Published September 1, 2006
Jennifer Richeson is a social psychologist who examines the behavioral and cognitive consequences of prejudice and racial stereotyping to reveal original insights into the dynamics of interracial interaction. Using a broad range of empirical methods, including fMRI measures, survey techniques, implicit cognitive processing measures, and self-report measures, Richeson analyzes the experiences of members of both minority and majority groups in their interactions with one another. A key finding of her work is that such interactions require heightened self-control to combat expressions of prejudice, calling on increased cognitive effort and resulting in decreased effectiveness on other cognitive tasks. Her work provides a novel way of examining and calculating the “costs” associated with intergroup interactions. In related research, Richeson addresses factors preventing individuals from engaging in interracial interactions, finding evidence that systematic mutual misperceptions – “pluralistic ignorance” – create unnecessary psychological barriers. In other investigations, she explores motivational and contextual variables that influence how racial cues are used in categorizing other people. Bringing new life to the topic of intergroup relations, Richeson takes the lead in highlighting and analyzing major challenges facing all races in America and the continuing role played by prejudice and stereotyping in our lives.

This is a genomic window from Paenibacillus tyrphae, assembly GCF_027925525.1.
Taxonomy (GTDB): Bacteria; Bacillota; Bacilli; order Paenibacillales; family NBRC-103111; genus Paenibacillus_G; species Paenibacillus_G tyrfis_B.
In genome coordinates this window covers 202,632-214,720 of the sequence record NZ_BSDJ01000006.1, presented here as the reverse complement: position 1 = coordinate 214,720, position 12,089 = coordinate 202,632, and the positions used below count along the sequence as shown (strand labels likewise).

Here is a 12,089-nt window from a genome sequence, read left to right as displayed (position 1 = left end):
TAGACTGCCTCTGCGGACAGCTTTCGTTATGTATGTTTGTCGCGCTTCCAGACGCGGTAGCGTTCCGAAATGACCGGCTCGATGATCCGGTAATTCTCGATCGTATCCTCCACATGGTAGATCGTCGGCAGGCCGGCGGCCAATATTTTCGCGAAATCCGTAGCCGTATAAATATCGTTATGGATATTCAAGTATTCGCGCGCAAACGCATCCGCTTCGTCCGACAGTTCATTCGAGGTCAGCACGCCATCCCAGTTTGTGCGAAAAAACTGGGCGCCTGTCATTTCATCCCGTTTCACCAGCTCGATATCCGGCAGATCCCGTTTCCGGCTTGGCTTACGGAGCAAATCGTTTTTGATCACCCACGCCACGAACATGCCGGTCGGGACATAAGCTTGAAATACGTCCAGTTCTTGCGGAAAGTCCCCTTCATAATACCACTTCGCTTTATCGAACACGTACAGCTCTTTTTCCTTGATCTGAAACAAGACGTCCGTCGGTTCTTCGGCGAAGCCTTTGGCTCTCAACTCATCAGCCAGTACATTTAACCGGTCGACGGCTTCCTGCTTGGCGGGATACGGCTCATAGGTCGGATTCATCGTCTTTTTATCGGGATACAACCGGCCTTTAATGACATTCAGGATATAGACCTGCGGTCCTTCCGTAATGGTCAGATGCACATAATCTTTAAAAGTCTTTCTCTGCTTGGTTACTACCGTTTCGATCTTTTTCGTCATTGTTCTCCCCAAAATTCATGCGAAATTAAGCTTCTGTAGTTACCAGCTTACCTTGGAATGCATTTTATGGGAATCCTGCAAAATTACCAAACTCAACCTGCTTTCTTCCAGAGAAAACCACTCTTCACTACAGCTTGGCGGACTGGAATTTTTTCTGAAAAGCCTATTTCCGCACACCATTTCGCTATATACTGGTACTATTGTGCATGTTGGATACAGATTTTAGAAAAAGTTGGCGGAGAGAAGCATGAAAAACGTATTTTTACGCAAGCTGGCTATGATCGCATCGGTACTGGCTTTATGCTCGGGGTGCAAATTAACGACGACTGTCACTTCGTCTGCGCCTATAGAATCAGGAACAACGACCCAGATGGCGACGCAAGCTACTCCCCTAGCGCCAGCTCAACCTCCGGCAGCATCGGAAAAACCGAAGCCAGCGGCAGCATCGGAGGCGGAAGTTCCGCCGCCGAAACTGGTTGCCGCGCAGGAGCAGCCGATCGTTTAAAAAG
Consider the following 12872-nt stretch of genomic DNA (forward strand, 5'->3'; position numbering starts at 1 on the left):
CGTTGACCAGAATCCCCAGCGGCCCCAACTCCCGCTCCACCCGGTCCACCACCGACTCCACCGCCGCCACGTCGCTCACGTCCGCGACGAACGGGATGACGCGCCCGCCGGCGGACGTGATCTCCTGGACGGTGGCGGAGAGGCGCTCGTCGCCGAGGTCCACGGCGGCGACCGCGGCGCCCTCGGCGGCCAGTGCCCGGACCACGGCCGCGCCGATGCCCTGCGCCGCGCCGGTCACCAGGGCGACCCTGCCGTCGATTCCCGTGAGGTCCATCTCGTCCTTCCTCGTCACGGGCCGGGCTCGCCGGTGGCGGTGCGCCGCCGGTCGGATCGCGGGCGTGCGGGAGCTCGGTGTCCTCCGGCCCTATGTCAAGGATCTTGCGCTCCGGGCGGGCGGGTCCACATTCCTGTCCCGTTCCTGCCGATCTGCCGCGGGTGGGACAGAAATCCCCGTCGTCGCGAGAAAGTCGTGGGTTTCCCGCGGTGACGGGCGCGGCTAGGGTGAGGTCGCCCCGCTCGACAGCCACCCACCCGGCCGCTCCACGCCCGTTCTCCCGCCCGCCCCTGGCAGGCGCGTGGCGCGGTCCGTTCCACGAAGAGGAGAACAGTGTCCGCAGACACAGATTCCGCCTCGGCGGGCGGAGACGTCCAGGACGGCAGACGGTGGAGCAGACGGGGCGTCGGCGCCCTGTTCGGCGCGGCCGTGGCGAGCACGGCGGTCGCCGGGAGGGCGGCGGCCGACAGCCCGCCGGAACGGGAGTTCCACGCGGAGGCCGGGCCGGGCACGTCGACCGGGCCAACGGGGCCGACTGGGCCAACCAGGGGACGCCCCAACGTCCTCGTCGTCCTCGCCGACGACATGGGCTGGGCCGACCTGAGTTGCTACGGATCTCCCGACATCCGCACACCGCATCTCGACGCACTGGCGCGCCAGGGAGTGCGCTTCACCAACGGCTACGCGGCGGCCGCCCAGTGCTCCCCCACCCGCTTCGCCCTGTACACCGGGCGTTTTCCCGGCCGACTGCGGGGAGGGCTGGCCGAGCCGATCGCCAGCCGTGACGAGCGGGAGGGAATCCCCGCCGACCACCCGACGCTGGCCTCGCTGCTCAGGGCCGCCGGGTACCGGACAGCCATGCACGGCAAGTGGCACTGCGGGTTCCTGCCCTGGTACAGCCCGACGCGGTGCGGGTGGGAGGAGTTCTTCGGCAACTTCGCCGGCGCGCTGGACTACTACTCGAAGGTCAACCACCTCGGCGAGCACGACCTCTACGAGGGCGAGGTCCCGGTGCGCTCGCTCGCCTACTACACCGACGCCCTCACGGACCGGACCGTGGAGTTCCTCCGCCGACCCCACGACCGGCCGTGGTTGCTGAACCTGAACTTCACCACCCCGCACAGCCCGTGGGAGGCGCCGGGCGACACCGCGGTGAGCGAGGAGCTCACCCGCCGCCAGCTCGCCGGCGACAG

Jennifer Richeson received an Sc.B (1994) in psychology from Brown University and a Ph.D. (2000) in social psychology from Harvard University. Since 2005, she has been an associate professor in the Department of Psychology at Northwestern University, where she is also a faculty fellow at the Institute for Policy Research. Prior to joining the faculty at Northwestern, she was a visiting fellow at the Research Institute for Comparative Studies in Race and Ethnicity at Stanford University (2004-2005) and an assistant professor of psychological and brain sciences at Dartmouth College (2000-2005).
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